Nanna mourns her murdered husband Baldur (Franz Stassen, 1920)

The body of stories that we today call “Norse mythology” formed one of the centerpieces of the pagan Norse religion. These are the tales that Viking poets recited in dimly lit halls to the captivated attendees of grand feasts, and which fathers and mothers told to their children around roaring hearth-fires on long winter nights. They are epic myths of war, magic, love, betrayal, triumph, and ruin. Not only did they provide deep wells of religious meaning for the Vikings; they also speak to much that is timeless and universal in the human condition, and so continue to provide modern audiences from around the world with wonder, entertainment, and even spiritual nourishment for some.

Since the pre-Christian Norse never wrote down their myths – theirs was an almost exclusively oral culture – the primary sources upon which our current knowledge of Norse mythology rests were all written while the Norse were converting to Christianity, or generations thereafter. Thus, we can’t be absolutely certain that the stories as they’ve come down to us are the same as the tales the pagan Vikings would have told to one another. But while the myths from the Old Norse Eddas and sagas may not be “pure,” they nevertheless contain much that certainly is an authentic product of the Viking Age – and, in any case, they’re all we’ve got today. (See my book The Viking Spirit for discussions of which parts of which stories are likely authentic and which probably aren’t.)

The chronology of Norse mythology has a clear beginning in the creation myth, and a clear ending in the tale of Ragnarok. But most of what happens in between those two bookends doesn’t occur in any particular order, and certainly doesn’t follow a strictly linear trajectory. Sometimes, we find that myth A assumes that myth B has already taken place, yet myth B assumes that myth A has already taken place. This is because Norse mythology was never a neat, tidy system; the Viking mind didn’t demand the same kind of strict, rational codification that the modern mind does (or at least thinks it does). Instead, the Vikings seem to have been much more concerned with how much the myths spoke to their hearts and imaginations, as well as the degree to which the myths reflected and made sense of the world as they experienced it. In other words, they were more interested in the stories’ existential significance than in fitting them into a doctrinally and chronologically precise framework.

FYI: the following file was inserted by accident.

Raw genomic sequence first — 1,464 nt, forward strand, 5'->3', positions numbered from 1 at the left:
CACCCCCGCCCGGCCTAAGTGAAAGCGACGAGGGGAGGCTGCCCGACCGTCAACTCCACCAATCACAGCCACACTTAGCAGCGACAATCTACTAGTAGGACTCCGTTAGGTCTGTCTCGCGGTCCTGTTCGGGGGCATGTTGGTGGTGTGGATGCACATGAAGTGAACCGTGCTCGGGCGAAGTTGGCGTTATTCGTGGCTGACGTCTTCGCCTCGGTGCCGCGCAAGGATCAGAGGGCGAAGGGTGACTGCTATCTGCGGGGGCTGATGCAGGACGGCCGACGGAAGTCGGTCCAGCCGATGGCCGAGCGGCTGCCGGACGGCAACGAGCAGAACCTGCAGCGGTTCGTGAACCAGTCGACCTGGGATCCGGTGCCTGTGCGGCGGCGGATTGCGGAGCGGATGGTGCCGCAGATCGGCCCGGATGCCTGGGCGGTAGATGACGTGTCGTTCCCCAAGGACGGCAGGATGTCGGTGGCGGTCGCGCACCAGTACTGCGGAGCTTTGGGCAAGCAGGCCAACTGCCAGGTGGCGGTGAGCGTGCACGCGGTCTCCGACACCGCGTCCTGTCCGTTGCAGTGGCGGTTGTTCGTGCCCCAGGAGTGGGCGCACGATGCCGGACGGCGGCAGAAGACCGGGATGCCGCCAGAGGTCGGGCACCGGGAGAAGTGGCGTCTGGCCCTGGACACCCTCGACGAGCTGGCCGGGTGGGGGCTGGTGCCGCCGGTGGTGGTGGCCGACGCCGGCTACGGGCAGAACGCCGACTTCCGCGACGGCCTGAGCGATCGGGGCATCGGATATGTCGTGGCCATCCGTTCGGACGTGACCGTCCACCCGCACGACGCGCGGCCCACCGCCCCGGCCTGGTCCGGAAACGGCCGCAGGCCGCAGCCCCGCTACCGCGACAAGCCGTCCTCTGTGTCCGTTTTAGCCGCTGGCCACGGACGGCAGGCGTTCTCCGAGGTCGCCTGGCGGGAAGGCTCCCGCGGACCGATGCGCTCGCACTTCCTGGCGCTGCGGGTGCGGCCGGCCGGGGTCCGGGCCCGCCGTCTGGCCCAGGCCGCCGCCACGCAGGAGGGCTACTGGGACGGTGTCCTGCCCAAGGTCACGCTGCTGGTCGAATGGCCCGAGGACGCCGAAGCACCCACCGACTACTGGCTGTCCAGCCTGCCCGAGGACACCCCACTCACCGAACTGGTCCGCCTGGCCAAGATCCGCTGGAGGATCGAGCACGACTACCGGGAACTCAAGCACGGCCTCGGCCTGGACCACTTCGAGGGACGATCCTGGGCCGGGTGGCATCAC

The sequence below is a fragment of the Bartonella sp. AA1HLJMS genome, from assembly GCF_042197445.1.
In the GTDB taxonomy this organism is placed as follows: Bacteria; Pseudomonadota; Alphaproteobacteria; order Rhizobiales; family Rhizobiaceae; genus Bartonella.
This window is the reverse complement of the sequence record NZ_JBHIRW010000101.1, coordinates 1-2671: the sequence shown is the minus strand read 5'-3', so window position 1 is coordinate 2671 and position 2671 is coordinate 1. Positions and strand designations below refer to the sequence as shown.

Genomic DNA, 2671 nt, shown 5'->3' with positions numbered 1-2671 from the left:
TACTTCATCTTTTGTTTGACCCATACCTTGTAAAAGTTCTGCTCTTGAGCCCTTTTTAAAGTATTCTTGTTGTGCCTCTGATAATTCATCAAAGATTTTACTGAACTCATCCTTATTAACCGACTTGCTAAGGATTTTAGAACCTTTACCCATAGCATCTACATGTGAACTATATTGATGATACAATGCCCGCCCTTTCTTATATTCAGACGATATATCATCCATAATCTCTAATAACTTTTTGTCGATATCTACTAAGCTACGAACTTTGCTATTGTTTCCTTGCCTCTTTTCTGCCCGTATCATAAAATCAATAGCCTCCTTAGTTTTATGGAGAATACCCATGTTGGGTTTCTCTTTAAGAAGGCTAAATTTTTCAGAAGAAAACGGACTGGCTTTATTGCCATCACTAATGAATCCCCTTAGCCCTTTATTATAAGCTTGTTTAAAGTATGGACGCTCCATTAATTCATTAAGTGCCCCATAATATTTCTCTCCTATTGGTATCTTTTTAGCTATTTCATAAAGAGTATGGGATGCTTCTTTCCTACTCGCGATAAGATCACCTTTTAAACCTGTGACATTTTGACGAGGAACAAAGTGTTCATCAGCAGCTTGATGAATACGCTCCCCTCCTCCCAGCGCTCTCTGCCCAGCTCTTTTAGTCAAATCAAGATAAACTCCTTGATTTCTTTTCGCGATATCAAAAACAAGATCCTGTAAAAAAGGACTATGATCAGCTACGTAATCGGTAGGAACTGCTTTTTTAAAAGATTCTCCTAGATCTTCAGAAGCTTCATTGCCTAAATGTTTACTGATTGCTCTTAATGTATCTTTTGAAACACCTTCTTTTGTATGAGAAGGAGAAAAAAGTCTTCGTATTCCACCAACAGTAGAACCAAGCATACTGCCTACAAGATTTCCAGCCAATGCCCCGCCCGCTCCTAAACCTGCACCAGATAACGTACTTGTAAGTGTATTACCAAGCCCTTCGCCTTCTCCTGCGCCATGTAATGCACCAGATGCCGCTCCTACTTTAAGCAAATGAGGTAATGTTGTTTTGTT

Without further ado, here are the main Norse myths:

The Creation of the Cosmos – Fire and ice cross a void, meet in the middle, and form a giant whom the gods then slay to fashion the world.
The Creation of the First Humans – The gods find two pieces of driftwood on the shore in the newly-created world, and bring them to life as the first man and woman.
The Aesir-Vanir War – The two tribes of gods fight the first war that was ever fought.
The Mead of Poetry – After a series of wild adventures and close calls, Odin obtains the mead that grants creative and spiritual inspiration.
The Creation of Thor’s Hammer – Loki stirs up mischief among the dwarves and almost loses his head, but ultimately gives the gods several priceless gifts, including Thor’s mighty hammer.
The Fortification of Asgard – A giant agrees to build a much-needed wall around the gods’ celestial stronghold, but his price is terrible. Loki saves the gods through a scandalously lewd act.
Why Odin is One-Eyed – Odin voluntarily gives up one of his eyes in exchange for one of the greatest prizes in the universe.
Odin’s Discovery of the Runes – After “sacrificing himself to himself,” Odin gains fearsome magical powers.
The Kidnapping of Idun – As a result of further mischief from Loki, the gods almost lose one of their most beloved companions.
The Marriage of Njord and Skadi – A god and a giantess suffer an ill-fated marriage.
The Binding of Fenrir – The wolf Fenrir, one of Loki’s dreadful children, is finally subdued, but only after the god Tyr loses something very dear to him.
The Tale of Utgarda-Loki – Thor and Loki travel to the land of the giants and engage their hosts in a series of contests.
Thor Fishing for Jormungand – Thor tries to pull his arch enemy, the “world serpent,” out of the depths of the ocean.
Thor the Transvestite – Thor loses his hammer to the giants, and has to go through a humiliating ordeal in order to get it back.
Thor’s Duel with Hrungnir – Thor duels with one of the most formidable giants.
The Death of Baldur – Baldur, one of the most cherished gods, dies an improbable death through the wickedness of Loki.
Loki Bound – Loki is punished in a particularly agonizing way for his murder of Baldur.
Ragnarok – The gods meet the giants for the final battle that will save or doom the world.

Looking for more great stories from Norse mythology? My book The Viking Spirit retells no less than thirty-four of them – more than any other book in the field – while also providing an equally in-depth look at the wider religion of which Norse mythology was a part. I’ve also written a popular list of The 10 Best Norse Mythology Books, which you’ll probably find helpful in your pursuit.

The Viking Spirit Daniel McCoy

The Ultimate Online Guide to Norse Mythology and Religion